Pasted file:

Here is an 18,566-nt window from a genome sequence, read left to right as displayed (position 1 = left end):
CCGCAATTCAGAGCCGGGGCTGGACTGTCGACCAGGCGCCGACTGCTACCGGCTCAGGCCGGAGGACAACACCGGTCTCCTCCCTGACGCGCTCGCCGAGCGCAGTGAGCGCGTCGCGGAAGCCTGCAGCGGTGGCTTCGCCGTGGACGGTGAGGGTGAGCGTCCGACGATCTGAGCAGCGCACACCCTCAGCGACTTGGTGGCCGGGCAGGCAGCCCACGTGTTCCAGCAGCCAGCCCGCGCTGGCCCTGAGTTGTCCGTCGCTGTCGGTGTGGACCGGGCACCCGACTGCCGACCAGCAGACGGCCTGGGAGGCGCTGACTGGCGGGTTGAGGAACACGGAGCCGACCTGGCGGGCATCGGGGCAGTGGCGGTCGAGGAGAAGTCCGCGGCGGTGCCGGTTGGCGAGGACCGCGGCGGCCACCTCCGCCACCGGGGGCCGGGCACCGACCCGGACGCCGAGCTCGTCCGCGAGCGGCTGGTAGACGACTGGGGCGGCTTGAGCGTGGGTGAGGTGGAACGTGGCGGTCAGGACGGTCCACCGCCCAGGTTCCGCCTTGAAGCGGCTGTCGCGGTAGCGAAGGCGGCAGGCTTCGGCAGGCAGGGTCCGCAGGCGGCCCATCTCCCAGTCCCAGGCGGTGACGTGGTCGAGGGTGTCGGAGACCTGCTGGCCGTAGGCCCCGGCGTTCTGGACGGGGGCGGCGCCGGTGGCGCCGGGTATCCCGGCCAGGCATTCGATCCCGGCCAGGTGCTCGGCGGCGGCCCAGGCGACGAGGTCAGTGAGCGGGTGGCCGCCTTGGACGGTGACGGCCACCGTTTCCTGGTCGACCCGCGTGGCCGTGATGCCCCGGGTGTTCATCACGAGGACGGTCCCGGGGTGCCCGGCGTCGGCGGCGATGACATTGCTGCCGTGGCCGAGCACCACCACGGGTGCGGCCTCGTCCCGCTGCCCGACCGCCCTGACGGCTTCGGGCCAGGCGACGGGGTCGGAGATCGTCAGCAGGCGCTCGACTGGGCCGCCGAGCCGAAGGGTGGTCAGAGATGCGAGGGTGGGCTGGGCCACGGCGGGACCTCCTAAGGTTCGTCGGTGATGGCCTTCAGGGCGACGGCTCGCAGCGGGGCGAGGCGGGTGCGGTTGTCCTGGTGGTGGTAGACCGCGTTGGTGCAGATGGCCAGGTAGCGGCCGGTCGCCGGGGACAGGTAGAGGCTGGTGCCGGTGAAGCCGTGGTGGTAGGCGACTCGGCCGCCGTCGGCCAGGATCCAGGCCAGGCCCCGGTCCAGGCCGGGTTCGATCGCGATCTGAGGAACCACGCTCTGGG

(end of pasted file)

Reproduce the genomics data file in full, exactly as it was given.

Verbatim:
Here is an 18,566-nt window from a genome sequence, read left to right as displayed (position 1 = left end):
CCGCAATTCAGAGCCGGGGCTGGACTGTCGACCAGGCGCCGACTGCTACCGGCTCAGGCCGGAGGACAACACCGGTCTCCTCCCTGACGCGCTCGCCGAGCGCAGTGAGCGCGTCGCGGAAGCCTGCAGCGGTGGCTTCGCCGTGGACGGTGAGGGTGAGCGTCCGACGATCTGAGCAGCGCACACCCTCAGCGACTTGGTGGCCGGGCAGGCAGCCCACGTGTTCCAGCAGCCAGCCCGCGCTGGCCCTGAGTTGTCCGTCGCTGTCGGTGTGGACCGGGCACCCGACTGCCGACCAGCAGACGGCCTGGGAGGCGCTGACTGGCGGGTTGAGGAACACGGAGCCGACCTGGCGGGCATCGGGGCAGTGGCGGTCGAGGAGAAGTCCGCGGCGGTGCCGGTTGGCGAGGACCGCGGCGGCCACCTCCGCCACCGGGGGCCGGGCACCGACCCGGACGCCGAGCTCGTCCGCGAGCGGCTGGTAGACGACTGGGGCGGCTTGAGCGTGGGTGAGGTGGAACGTGGCGGTCAGGACGGTCCACCGCCCAGGTTCCGCCTTGAAGCGGCTGTCGCGGTAGCGAAGGCGGCAGGCTTCGGCAGGCAGGGTCCGCAGGCGGCCCATCTCCCAGTCCCAGGCGGTGACGTGGTCGAGGGTGTCGGAGACCTGCTGGCCGTAGGCCCCGGCGTTCTGGACGGGGGCGGCGCCGGTGGCGCCGGGTATCCCGGCCAGGCATTCGATCCCGGCCAGGTGCTCGGCGGCGGCCCAGGCGACGAGGTCAGTGAGCGGGTGGCCGCCTTGGACGGTGACGGCCACCGTTTCCTGGTCGACCCGCGTGGCCGTGATGCCCCGGGTGTTCATCACGAGGACGGTCCCGGGGTGCCCGGCGTCGGCGGCGATGACATTGCTGCCGTGGCCGAGCACCACCACGGGTGCGGCCTCGTCCCGCTGCCCGACCGCCCTGACGGCTTCGGGCCAGGCGACGGGGTCGGAGATCGTCAGCAGGCGCTCGACTGGGCCGCCGAGCCGAAGGGTGGTCAGAGATGCGAGGGTGGGCTGGGCCACGGCGGGACCTCCTAAGGTTCGTCGGTGATGGCCTTCAGGGCGACGGCTCGCAGCGGGGCGAGGCGGGTGCGGTTGTCCTGGTGGTGGTAGACCGCGTTGGTGCAGATGGCCAGGTAGCGGCCGGTCGCCGGGGACAGGTAGAGGCTGGTGCCGGTGAAGCCGTGGTGGTAGGCGACTCGGCCGCCGTCGGCCAGGATCCAGGCCAGGCCCCGGTCCAGGCCGGGTTCGATCGCGATCTGAGGAACCACGCTCTGGG